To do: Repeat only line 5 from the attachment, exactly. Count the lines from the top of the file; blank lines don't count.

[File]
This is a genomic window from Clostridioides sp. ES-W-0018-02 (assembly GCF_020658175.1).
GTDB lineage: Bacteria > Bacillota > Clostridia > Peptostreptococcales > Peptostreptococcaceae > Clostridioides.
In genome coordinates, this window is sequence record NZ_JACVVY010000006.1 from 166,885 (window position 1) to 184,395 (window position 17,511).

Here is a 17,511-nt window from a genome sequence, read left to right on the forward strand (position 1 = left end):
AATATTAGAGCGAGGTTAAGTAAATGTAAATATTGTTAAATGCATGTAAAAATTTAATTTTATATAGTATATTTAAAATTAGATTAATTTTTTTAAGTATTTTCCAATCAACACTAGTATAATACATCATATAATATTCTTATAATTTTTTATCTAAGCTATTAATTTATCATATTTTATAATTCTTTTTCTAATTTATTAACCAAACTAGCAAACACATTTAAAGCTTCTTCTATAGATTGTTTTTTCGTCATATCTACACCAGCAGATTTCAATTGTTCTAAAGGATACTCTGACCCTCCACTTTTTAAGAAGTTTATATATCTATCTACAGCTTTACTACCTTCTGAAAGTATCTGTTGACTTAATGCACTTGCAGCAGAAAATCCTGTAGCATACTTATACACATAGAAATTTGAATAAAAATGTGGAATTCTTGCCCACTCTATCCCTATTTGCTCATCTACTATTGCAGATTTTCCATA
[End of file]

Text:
AATATTAGAGCGAGGTTAAGTAAATGTAAATATTGTTAAATGCATGTAAAAATTTAATTTTATATAGTATATTTAAAATTAGATTAATTTTTTTAAGTATTTTCCAATCAACACTAGTATAATACATCATATAATATTCTTATAATTTTTTATCTAAGCTATTAATTTATCATATTTTATAATTCTTTTTCTAATTTATTAACCAAACTAGCAAACACATTTAAAGCTTCTTCTATAGATTGTTTTTTCGTCATATCTACACCAGCAGATTTCAATTGTTCTAAAGGATACTCTGACCCTCCACTTTTTAAGAAGTTTATATATCTATCTACAGCTTTACTACCTTCTGAAAGTATCTGTTGACTTAATGCACTTGCAGCAGAAAATCCTGTAGCATACTTATACACATAGAAATTTGAATAAAAATGTGGAATTCTTGCCCACTCTATCCCTATTTGCTCATCTACTATTGCAGATTTTCCATA